Thai shares dropped over 5 percent on the first trading day of the year, suggesting hopes for a happy new year may be scarce amid concerns the elections set for February may not proceed.
In early December, Thailand's Prime Minister Yingluck Shinawatra dissolved parliament and called a snap election in an unsuccessful effort to defuse anti-government protests. Since then, the main opposition, the Democrat party, has said it will boycott the election and protesters have prevented candidates from registering.
Last week, the Election Commission recommended that the election be delayed until all sides supported it – a scenario many see as highly unlikely.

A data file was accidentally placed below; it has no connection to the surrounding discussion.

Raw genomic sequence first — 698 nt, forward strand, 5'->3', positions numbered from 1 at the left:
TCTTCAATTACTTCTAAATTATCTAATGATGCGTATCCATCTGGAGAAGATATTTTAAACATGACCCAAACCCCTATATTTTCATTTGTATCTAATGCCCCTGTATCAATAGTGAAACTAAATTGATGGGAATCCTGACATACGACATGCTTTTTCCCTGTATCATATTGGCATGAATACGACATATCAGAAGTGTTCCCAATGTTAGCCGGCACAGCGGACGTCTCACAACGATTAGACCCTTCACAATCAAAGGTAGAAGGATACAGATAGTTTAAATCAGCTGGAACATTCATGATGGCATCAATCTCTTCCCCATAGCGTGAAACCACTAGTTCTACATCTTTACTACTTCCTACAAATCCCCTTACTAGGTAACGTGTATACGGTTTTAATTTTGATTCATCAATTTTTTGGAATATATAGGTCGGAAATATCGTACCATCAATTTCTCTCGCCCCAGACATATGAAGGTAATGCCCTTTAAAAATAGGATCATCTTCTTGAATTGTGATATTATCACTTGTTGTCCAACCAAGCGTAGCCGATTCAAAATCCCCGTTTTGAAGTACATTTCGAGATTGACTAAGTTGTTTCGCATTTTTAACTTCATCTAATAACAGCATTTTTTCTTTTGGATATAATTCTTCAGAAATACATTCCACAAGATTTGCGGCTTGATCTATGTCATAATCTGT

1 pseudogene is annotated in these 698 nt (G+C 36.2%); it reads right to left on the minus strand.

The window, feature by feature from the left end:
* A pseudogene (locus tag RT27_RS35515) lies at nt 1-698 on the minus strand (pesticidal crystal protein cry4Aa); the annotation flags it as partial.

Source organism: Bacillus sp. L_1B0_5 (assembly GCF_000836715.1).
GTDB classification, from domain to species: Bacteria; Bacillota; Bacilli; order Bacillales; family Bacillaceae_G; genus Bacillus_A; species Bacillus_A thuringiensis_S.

The benchmark SET dropped 5.23 percent to close at 1230.77, tapping its lowest levels since September 2012, for an around 15 percent loss since protests began in late October.
"We don't know whether the elections can go on under the circumstances," said Adithep Vanabriksha, chief investment officer at Aberdeen Asset Management in Thailand.
"The market is also concerned protests are going to continue later this month and they may step it up to pressure the prime minister. That's probably the main concern at the moment," he said.
The protests were triggered in early November by parliament's consideration of a government-backed amnesty bill that could have allowed former Prime Minister Thaksin Shinawatra, who was ousted in a 2006 coup d'etat, to return home without facing time in prison for a graft sentence in 2008 as well as granting immunity to politicians implicated in 2010 violent protests which killed about 90 people.